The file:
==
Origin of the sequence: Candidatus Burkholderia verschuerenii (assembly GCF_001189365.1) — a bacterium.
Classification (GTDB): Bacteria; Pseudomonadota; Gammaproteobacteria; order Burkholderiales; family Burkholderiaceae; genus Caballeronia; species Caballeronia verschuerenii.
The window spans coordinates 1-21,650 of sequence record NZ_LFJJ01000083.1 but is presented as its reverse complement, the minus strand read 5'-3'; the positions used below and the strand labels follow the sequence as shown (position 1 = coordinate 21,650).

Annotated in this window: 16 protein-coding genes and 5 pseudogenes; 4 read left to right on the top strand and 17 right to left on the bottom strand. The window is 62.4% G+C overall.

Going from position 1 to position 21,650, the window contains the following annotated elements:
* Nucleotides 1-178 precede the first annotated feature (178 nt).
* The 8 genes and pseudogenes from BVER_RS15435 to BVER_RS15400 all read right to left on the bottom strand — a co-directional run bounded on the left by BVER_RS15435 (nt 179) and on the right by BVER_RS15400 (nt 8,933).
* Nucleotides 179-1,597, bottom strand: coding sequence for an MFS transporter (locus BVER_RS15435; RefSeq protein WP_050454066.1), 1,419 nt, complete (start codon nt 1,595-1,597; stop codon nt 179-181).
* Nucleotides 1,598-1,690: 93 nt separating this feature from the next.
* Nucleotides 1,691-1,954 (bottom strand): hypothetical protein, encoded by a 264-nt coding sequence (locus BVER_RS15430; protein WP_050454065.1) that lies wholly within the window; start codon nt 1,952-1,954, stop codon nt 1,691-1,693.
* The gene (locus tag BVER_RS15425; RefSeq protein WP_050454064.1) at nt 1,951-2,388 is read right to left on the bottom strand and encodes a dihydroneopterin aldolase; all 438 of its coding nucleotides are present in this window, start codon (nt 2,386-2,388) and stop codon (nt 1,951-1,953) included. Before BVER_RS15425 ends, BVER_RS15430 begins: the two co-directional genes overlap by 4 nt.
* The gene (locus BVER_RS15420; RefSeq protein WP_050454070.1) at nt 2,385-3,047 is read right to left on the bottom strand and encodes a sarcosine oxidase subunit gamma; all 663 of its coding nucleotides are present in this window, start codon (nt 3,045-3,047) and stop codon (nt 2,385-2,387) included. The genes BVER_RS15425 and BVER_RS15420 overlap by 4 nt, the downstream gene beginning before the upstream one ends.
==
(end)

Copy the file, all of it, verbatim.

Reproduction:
Origin of the sequence: Candidatus Burkholderia verschuerenii (assembly GCF_001189365.1) — a bacterium.
Classification (GTDB): Bacteria; Pseudomonadota; Gammaproteobacteria; order Burkholderiales; family Burkholderiaceae; genus Caballeronia; species Caballeronia verschuerenii.
The window spans coordinates 1-21,650 of sequence record NZ_LFJJ01000083.1 but is presented as its reverse complement, the minus strand read 5'-3'; the positions used below and the strand labels follow the sequence as shown (position 1 = coordinate 21,650).

Annotated in this window: 16 protein-coding genes and 5 pseudogenes; 4 read left to right on the top strand and 17 right to left on the bottom strand. The window is 62.4% G+C overall.

Going from position 1 to position 21,650, the window contains the following annotated elements:
* Nucleotides 1-178 precede the first annotated feature (178 nt).
* The 8 genes and pseudogenes from BVER_RS15435 to BVER_RS15400 all read right to left on the bottom strand — a co-directional run bounded on the left by BVER_RS15435 (nt 179) and on the right by BVER_RS15400 (nt 8,933).
* Nucleotides 179-1,597, bottom strand: coding sequence for an MFS transporter (locus BVER_RS15435; RefSeq protein WP_050454066.1), 1,419 nt, complete (start codon nt 1,595-1,597; stop codon nt 179-181).
* Nucleotides 1,598-1,690: 93 nt separating this feature from the next.
* Nucleotides 1,691-1,954 (bottom strand): hypothetical protein, encoded by a 264-nt coding sequence (locus BVER_RS15430; protein WP_050454065.1) that lies wholly within the window; start codon nt 1,952-1,954, stop codon nt 1,691-1,693.
* The gene (locus tag BVER_RS15425; RefSeq protein WP_050454064.1) at nt 1,951-2,388 is read right to left on the bottom strand and encodes a dihydroneopterin aldolase; all 438 of its coding nucleotides are present in this window, start codon (nt 2,386-2,388) and stop codon (nt 1,951-1,953) included. Before BVER_RS15425 ends, BVER_RS15430 begins: the two co-directional genes overlap by 4 nt.
* The gene (locus BVER_RS15420; RefSeq protein WP_050454070.1) at nt 2,385-3,047 is read right to left on the bottom strand and encodes a sarcosine oxidase subunit gamma; all 663 of its coding nucleotides are present in this window, start codon (nt 3,045-3,047) and stop codon (nt 2,385-2,387) included. The genes BVER_RS15425 and BVER_RS15420 overlap by 4 nt, the downstream gene beginning before the upstream one ends.